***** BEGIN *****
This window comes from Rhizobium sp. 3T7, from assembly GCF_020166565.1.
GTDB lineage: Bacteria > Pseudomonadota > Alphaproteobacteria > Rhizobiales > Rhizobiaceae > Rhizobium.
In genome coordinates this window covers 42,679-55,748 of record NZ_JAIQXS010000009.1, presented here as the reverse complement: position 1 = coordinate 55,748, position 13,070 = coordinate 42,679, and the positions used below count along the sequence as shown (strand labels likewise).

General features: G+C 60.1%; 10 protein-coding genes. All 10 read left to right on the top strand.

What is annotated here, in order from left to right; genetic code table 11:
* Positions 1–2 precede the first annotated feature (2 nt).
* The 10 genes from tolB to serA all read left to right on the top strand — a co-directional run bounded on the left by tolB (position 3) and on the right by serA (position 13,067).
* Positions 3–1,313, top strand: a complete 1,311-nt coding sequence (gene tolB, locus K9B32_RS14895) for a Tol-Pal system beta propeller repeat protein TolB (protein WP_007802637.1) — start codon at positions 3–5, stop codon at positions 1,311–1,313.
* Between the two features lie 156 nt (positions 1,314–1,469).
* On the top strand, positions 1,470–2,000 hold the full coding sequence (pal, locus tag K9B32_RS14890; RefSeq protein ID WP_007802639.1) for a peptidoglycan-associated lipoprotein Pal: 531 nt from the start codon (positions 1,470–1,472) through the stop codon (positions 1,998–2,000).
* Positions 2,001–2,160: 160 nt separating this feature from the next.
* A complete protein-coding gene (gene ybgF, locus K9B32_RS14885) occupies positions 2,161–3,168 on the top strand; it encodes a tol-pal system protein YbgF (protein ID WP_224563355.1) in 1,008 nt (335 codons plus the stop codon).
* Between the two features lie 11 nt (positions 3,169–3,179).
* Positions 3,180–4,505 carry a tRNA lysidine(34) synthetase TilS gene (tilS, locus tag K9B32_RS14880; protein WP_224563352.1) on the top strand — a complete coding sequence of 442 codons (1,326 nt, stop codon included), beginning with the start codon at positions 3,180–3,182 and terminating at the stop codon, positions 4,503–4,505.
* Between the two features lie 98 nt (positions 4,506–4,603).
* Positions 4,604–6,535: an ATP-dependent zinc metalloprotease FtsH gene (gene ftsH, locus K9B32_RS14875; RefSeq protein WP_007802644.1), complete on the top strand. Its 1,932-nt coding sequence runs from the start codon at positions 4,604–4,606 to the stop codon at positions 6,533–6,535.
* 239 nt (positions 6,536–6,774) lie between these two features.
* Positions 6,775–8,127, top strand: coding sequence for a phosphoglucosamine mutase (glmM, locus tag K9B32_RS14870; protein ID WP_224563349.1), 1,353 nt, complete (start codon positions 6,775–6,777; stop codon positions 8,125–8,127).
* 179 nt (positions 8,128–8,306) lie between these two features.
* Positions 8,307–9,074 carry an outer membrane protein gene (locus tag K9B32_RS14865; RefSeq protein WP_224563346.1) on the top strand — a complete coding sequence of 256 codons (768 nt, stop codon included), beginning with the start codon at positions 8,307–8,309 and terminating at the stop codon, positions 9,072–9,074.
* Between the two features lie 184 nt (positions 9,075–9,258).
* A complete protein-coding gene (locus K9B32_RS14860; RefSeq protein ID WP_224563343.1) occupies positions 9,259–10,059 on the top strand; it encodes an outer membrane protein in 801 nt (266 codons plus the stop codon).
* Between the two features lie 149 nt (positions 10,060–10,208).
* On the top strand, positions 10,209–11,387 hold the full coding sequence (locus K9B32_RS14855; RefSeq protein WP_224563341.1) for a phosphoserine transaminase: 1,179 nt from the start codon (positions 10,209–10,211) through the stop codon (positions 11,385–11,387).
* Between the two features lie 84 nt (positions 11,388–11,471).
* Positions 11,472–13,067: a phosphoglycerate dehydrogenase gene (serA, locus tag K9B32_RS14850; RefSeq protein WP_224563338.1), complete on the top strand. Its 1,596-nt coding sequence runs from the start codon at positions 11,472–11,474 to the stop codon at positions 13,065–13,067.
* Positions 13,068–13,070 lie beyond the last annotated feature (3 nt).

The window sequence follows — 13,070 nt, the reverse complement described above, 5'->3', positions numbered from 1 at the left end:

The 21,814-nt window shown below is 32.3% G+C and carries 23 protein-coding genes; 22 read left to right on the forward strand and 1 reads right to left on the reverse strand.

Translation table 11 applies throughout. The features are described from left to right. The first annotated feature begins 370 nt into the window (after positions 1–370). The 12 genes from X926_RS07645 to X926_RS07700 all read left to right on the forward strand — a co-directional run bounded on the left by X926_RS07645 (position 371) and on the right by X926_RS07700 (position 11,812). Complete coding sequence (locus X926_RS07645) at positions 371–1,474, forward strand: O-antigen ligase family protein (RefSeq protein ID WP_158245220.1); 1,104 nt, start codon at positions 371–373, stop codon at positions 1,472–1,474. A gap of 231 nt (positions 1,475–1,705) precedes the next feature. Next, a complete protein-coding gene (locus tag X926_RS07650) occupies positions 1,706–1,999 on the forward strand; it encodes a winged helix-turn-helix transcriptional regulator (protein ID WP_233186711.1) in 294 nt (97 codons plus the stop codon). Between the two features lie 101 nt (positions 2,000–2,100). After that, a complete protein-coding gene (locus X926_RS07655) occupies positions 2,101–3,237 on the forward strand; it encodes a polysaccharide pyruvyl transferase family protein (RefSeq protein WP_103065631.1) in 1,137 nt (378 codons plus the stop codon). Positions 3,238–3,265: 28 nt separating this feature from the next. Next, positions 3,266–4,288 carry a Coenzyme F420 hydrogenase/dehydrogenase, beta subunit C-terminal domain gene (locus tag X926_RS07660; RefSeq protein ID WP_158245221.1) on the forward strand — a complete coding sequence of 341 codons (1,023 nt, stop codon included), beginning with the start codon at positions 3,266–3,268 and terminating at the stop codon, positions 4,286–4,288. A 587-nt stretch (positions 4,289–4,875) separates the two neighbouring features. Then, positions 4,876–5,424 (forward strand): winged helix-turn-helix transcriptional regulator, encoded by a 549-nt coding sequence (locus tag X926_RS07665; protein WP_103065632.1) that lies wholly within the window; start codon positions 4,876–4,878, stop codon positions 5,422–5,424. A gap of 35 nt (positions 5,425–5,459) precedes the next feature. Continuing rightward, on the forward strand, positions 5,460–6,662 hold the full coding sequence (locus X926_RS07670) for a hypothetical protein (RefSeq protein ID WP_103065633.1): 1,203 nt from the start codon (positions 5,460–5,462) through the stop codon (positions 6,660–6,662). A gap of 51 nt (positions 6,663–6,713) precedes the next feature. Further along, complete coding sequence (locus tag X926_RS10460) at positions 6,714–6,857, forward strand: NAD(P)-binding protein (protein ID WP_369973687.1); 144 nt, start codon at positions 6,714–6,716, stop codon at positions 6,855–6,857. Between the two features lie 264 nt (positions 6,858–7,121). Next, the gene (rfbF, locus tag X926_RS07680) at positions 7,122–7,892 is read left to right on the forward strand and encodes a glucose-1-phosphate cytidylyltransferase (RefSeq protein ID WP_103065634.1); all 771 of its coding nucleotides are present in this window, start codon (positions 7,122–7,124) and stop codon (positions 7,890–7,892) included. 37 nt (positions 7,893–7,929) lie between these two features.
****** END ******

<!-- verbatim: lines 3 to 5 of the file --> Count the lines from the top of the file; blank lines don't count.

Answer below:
In genome coordinates this window covers 42,679-55,748 of record NZ_JAIQXS010000009.1, presented here as the reverse complement: position 1 = coordinate 55,748, position 13,070 = coordinate 42,679, and the positions used below count along the sequence as shown (strand labels likewise).

General features: G+C 60.1%; 10 protein-coding genes. All 10 read left to right on the top strand.

What is annotated here, in order from left to right; genetic code table 11: